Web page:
The cover of this album doesn't give a band name, but the CD is credited to Frank Zappa (rather than the Mothers of Invention), so that's how I'll list it here. The album started out as the soundtrack to a movie called Uncle Meat that Frank was trying to get made. The movie project was dropped due to lack of funds (although it was eventually released on home video for a short period, and then went out of print - I've seen a copy of it and it's a really bad combination of Mothers home movies and a b-grade monster movie. If you haven't seen it, you're not really missing too much). All that's left is the album Uncle Meat, but what an album it is. Made up of music written for the film and dialog snippets, this album is considered an early masterpiece by many Zappa fans. The CD release added a lot more movie dialog in the form of two "bonus" tracks, plus a new song called Tengo Na Minchia Tanta (a sort of hard rock track with lyrics comprised of a guy bragging about the size of his dick in Italian). These new tracks are so unpopular amongst some fans that they're referred to on the alt.fan.frank-zappa newsgroup as the "penalty" tracks.
The music on the album ranges from rock to jazz to avant guard tape manipulation to "electric chamber music" (to steal a phrase from other reviews I've seen of Uncle Meat). The themes from the title track, Dog Breath, Pound For a Brown, Mr. Green Genes, King Kong and others would pop up throughout Zappa's career, some even eventually being played by orchestras. This is pretty advanced stuff for a rock band, and Zappa was obviously proud of it. The band had been playing a lot of this stuff live for some time, so they pretty much had it perfected. What's surprising is that the studio versions are usually much shorter (compare the 20+ minute live version of Sleeping In a Jar on Our Man in Nirvana with the under one minute version here).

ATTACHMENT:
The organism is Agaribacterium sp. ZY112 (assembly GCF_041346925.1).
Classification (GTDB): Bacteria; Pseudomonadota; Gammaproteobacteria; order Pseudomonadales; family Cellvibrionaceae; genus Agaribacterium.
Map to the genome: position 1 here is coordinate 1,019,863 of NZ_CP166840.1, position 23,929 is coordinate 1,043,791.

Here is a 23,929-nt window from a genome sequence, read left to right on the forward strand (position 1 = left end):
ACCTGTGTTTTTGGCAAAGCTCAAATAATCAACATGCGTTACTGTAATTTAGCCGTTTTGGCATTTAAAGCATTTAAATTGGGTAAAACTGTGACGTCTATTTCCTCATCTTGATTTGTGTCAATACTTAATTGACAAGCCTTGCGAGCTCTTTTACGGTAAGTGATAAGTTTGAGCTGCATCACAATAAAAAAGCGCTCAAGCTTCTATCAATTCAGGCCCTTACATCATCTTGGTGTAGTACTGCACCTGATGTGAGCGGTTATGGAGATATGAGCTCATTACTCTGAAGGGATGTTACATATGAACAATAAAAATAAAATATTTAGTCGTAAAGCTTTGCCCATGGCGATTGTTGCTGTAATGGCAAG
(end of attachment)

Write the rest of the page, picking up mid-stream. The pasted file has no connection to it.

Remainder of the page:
The "documentary" tracks paint a picture of what the Mothers of Invention were like at the time. We get an update on what Suzy Creamcheese has been doing in The Voice of Cheese, we hear the band abuse the Royal Albert Hall's pipe organ in Louie, Louie, we hear about the groupie situation in Our Bizarre Relationship, we get to hear Ian Underwood's story of how he joined the band in Ian Underwood Whips it Out, and we even get to hear Jimmy Carl Black bitch about the group's lack of money in If We'd All Been Living in California.... The CD release's huge 37 minute bonus track Uncle Meat Film Excerpt Part 1 gives even more documentary info, and outlines some of the surreal plotlines of the movie. It's an interesting track with some music buried in the background (even some synclavier!), but it's the type of thing most fans listen to once or twice then skip.
Other highlights of the album include the very proggy sounding Project X, the concert favorite Cruising For Burgers (which would be used as a long guitar solo vehicle in later live performances), and the excellent, side-long, six part avant-jazz piece King Kong. Based on a catchy melody (and a catchy rhythm section), they first play it straight and then take it though several variations and jam away on it for over fifteen minutes.
All in all, this album is a cornerstone of the Zappa catalog, and a must-hear for anyone who's serious about exploring the man's music. Anyone who's interested in progressive rock, jazz, or experimental rock of any kind should give this disc a spin.